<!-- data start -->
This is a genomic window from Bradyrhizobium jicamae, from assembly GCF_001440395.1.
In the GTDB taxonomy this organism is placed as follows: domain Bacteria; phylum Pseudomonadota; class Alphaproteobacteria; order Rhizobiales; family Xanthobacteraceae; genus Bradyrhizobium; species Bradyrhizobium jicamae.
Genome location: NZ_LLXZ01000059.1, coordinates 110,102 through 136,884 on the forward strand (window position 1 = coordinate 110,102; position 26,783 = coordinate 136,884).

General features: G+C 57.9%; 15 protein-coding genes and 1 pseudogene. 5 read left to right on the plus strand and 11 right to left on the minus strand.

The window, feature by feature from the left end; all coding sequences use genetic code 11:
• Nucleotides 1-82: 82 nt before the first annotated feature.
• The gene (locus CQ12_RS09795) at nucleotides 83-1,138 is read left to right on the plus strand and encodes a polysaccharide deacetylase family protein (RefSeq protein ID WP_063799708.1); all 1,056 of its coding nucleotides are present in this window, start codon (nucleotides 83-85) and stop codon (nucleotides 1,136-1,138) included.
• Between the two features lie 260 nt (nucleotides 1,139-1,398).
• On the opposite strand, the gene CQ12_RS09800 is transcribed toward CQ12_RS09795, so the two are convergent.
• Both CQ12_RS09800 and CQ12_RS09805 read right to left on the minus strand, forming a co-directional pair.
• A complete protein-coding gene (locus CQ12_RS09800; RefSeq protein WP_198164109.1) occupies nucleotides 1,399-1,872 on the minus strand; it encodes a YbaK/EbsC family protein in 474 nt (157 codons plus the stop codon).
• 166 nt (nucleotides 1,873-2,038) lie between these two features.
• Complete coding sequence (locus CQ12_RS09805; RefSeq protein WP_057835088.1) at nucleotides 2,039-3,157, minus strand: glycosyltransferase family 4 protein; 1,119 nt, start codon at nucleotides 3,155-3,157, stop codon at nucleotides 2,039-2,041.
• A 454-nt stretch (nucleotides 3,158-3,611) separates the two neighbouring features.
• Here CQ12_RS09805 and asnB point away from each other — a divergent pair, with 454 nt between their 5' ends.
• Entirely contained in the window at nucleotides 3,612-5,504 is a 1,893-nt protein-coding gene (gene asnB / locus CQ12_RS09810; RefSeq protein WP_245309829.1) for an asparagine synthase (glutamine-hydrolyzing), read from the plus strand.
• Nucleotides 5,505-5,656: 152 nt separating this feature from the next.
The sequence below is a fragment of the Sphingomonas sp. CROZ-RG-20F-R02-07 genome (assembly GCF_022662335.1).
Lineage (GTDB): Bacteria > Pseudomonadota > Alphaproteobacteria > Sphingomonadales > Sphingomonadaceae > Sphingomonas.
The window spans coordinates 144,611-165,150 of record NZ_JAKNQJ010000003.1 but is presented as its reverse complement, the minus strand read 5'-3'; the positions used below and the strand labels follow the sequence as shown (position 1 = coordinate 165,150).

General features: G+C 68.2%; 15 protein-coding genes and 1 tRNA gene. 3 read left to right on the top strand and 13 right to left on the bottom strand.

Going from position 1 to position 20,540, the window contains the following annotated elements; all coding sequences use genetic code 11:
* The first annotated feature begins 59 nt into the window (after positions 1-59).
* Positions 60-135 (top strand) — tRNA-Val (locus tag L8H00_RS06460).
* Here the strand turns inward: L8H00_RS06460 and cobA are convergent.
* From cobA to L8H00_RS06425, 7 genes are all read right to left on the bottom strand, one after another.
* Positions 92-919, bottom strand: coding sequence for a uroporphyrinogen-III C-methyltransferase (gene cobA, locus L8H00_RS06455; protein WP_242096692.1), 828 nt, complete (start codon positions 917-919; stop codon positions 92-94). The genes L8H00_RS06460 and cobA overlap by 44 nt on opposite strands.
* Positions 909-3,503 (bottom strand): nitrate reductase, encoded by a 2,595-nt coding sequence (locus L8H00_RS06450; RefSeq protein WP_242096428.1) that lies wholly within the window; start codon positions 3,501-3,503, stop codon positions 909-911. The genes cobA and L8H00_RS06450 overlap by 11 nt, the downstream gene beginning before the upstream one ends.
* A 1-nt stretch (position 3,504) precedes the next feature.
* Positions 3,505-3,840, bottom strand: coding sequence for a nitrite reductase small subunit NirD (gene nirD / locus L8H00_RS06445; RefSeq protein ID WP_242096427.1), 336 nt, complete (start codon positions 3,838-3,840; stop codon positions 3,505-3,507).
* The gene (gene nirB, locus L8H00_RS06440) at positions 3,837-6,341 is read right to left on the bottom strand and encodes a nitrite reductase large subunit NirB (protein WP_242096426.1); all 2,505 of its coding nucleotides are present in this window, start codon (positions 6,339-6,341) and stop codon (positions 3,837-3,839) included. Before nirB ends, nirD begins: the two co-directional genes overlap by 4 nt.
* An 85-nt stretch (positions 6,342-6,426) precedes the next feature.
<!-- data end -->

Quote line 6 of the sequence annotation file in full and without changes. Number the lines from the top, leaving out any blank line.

• Nucleotides 1-82: 82 nt before the first annotated feature.